Jaime Vazquez

Webinar: RIT 101

Blog Post created by Jaime Vazquez on Feb 17, 2020

Discover the scale behind MAP Growth: what it means, how it works, and how it provides consistent, reliable measures of student growth.


Watch our latest Best of Fusion Webinar: RIT 101

We sat down with Dr. Nate Jensen, Director of the Center for School and Student Progress, for a few questions about this popular webinar—and the importance of winter testing.

Q. Tell us about why the RIT scale is key to MAP Growth, and why it’s important to understand.


A. Well, you’ll have to watch the whole webinar for the complete answer but, to me, the goal of MAP Growth is to provide educators with the most precise, accurate data possible. With data that accurately measures each student, they can take appropriate action, they can measure and track growth over time and, just as importantly, they can see their students in context, that is, how their students are performing when compared to other, similar students. Those actions are really important, and they’re only as effective as the data they’re based upon, so getting precise, accurate data is really the foundation of a good assessment.

I go into more detail about this in the webinar, and I encourage educators to watch it so they can get a better sense of how the RIT scale works, and how we build, test, and continue to test our own test items around it.

Q. What are some examples of things teachers might keep in mind while watching the webinar, specifically when they’re thinking about this time of year and setting goals for spring?

A. To me, winter testing is probably the most important testing term: it allows teachers to look at their students’ progress in lots of different ways and make adjustments as needed.

As we discuss in the webinar, there are many different ways to evaluate a student’s performance: compared to other students (relative to our national norms), compared to a state’s proficiency standards (using our linking study information), compared to college readiness benchmarks (using our ACT/SAT studies), and so on. If students have fallen off track with these, or any other goals that have been set for them, educators can ask questions about what additional supports or interventions can be given to the student to make sure they are successful at meeting short- and long-term goals.

When you have student data that are accurate and precise, you can use that information in so many different ways that will benefit students this year and in years beyond.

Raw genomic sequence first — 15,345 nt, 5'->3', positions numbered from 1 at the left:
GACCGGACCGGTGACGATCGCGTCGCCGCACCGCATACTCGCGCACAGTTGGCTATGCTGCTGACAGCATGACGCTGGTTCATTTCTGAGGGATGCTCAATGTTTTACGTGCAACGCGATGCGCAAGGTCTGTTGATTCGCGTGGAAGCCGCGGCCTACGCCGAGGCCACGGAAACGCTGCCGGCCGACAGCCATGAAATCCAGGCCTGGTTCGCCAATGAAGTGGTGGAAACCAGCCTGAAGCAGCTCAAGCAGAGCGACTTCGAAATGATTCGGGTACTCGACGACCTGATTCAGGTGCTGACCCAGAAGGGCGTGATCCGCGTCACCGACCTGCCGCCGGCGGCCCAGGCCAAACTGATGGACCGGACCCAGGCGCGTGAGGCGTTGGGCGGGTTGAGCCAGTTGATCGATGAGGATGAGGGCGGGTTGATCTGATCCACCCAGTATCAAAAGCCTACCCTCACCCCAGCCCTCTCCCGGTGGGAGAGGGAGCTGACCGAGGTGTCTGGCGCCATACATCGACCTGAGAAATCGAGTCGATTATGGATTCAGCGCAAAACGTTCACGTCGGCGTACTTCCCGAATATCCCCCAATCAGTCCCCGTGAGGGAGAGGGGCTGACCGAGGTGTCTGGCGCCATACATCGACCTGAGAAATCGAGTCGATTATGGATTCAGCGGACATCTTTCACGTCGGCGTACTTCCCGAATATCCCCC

Q. How can the RIT scale be used to readjust goals that teachers and students set in the fall? For example, if a student or class shows higher growth than expected based on winter testing results, how can they reasonably and realistically adjust their expectations accordingly?

A. For me, I think it’s important to always have short- and long-term goals in mind—not only where we want students to be by the end of the year, but two years from now, three years from now, and beyond. That way, if a student’s winter testing results show that they are making tremendous progress toward an end-of-year goal (using normative data from NWEA), then the next step, from my perspective, is thinking about how we can continue to help really push this student along.

Say a student has a growth goal of 10 points by the end of the year, and they’ve already shown 8 points of growth by the winter test. Great! Could we shoot for 12 points by the end of the year instead? If so, what additional resources do we need to bring to bear to help this student meet their new goal? Those are the kinds of impactful conversations a teacher can have to help students (and families) see the bigger picture of what having accurate and precise data can tell us about a student. And while attaining 12 points of growth may not have a huge impact on the student in the short term, it certainly sets the student up to feel like they can be successful in the long term.

Of course, it’s equally important, if not more so, to use these data for those students who in winter appear to be falling short of their goals. What needs to change to make sure this student is successful? Does the goal need to be adjusted in any way? Are there additional instructional resources that can be leveraged to help the student accelerate in an area in which they are struggling? Again, having accurate and precise data at multiple points throughout the year enables adjustments to be made to help set students up to be as successful as they can be.

As director of the Center for School and Student Progress, Dr. Jensen engages directly with school systems to influence educational practices and policies that promote student success and he conducts rigorous research that is directly relevant to educators’ work with their students. He has provided consultation and support to teachers, administrators, and policymakers across the country to help establish best practices around the uses of student achievement and growth data.